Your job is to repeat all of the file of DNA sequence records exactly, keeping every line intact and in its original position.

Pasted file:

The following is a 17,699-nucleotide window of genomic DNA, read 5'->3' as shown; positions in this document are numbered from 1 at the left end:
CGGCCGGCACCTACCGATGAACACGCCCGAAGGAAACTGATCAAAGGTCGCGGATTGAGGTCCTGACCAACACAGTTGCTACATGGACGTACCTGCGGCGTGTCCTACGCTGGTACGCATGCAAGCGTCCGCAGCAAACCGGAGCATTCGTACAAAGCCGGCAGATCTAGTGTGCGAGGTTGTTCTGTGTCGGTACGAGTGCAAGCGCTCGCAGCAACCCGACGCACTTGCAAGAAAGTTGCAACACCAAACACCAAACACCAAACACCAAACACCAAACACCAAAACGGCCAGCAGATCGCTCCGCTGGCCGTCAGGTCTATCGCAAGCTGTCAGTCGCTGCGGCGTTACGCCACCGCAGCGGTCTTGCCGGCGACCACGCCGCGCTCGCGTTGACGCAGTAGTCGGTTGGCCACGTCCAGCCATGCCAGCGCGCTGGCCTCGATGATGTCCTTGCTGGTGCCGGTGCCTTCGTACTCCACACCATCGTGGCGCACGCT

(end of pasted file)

The following is a 17,699-nucleotide window of genomic DNA, read 5'->3' as shown; positions in this document are numbered from 1 at the left end:
CGGCCGGCACCTACCGATGAACACGCCCGAAGGAAACTGATCAAAGGTCGCGGATTGAGGTCCTGACCAACACAGTTGCTACATGGACGTACCTGCGGCGTGTCCTACGCTGGTACGCATGCAAGCGTCCGCAGCAAACCGGAGCATTCGTACAAAGCCGGCAGATCTAGTGTGCGAGGTTGTTCTGTGTCGGTACGAGTGCAAGCGCTCGCAGCAACCCGACGCACTTGCAAGAAAGTTGCAACACCAAACACCAAACACCAAACACCAAACACCAAACACCAAAACGGCCAGCAGATCGCTCCGCTGGCCGTCAGGTCTATCGCAAGCTGTCAGTCGCTGCGGCGTTACGCCACCGCAGCGGTCTTGCCGGCGACCACGCCGCGCTCGCGTTGACGCAGTAGTCGGTTGGCCACGTCCAGCCATGCCAGCGCGCTGGCCTCGATGATGTCCTTGCTGGTGCCGGTGCCTTCGTACTCCACACCATCGTGGCGCACGCT